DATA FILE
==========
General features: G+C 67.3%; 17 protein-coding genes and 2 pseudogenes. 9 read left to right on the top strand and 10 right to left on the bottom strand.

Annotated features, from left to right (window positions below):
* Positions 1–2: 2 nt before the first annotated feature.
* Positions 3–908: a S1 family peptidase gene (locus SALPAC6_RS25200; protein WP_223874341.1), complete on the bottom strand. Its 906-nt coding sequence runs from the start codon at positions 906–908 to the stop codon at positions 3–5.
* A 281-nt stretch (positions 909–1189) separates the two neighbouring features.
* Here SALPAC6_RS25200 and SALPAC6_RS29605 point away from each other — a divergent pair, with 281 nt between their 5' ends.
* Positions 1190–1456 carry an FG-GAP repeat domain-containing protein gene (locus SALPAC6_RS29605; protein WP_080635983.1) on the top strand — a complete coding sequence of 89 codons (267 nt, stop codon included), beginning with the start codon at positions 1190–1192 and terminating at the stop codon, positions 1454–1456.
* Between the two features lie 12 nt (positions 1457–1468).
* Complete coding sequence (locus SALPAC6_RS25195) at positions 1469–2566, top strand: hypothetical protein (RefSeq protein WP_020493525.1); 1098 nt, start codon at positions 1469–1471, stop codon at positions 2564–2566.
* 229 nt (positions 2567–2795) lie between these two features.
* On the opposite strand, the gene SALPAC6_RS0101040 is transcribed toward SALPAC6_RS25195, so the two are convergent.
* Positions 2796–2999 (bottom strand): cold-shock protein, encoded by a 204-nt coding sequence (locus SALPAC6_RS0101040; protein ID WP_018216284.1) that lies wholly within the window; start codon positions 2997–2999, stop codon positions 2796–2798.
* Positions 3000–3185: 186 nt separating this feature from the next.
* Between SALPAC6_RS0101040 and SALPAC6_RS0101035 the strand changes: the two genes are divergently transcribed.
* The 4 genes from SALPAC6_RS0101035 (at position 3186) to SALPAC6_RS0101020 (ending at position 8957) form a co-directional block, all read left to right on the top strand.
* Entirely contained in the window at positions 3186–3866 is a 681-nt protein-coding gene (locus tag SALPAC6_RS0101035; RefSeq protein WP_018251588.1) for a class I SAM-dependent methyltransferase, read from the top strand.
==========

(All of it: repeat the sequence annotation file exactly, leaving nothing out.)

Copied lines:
General features: G+C 67.3%; 17 protein-coding genes and 2 pseudogenes. 9 read left to right on the top strand and 10 right to left on the bottom strand.

Annotated features, from left to right (window positions below):
* Positions 1–2: 2 nt before the first annotated feature.
* Positions 3–908: a S1 family peptidase gene (locus SALPAC6_RS25200; protein WP_223874341.1), complete on the bottom strand. Its 906-nt coding sequence runs from the start codon at positions 906–908 to the stop codon at positions 3–5.
* A 281-nt stretch (positions 909–1189) separates the two neighbouring features.
* Here SALPAC6_RS25200 and SALPAC6_RS29605 point away from each other — a divergent pair, with 281 nt between their 5' ends.
* Positions 1190–1456 carry an FG-GAP repeat domain-containing protein gene (locus SALPAC6_RS29605; protein WP_080635983.1) on the top strand — a complete coding sequence of 89 codons (267 nt, stop codon included), beginning with the start codon at positions 1190–1192 and terminating at the stop codon, positions 1454–1456.
* Between the two features lie 12 nt (positions 1457–1468).
* Complete coding sequence (locus SALPAC6_RS25195) at positions 1469–2566, top strand: hypothetical protein (RefSeq protein WP_020493525.1); 1098 nt, start codon at positions 1469–1471, stop codon at positions 2564–2566.
* 229 nt (positions 2567–2795) lie between these two features.
* On the opposite strand, the gene SALPAC6_RS0101040 is transcribed toward SALPAC6_RS25195, so the two are convergent.
* Positions 2796–2999 (bottom strand): cold-shock protein, encoded by a 204-nt coding sequence (locus SALPAC6_RS0101040; protein ID WP_018216284.1) that lies wholly within the window; start codon positions 2997–2999, stop codon positions 2796–2798.
* Positions 3000–3185: 186 nt separating this feature from the next.
* Between SALPAC6_RS0101040 and SALPAC6_RS0101035 the strand changes: the two genes are divergently transcribed.
* The 4 genes from SALPAC6_RS0101035 (at position 3186) to SALPAC6_RS0101020 (ending at position 8957) form a co-directional block, all read left to right on the top strand.
* Entirely contained in the window at positions 3186–3866 is a 681-nt protein-coding gene (locus tag SALPAC6_RS0101035; RefSeq protein WP_018251588.1) for a class I SAM-dependent methyltransferase, read from the top strand.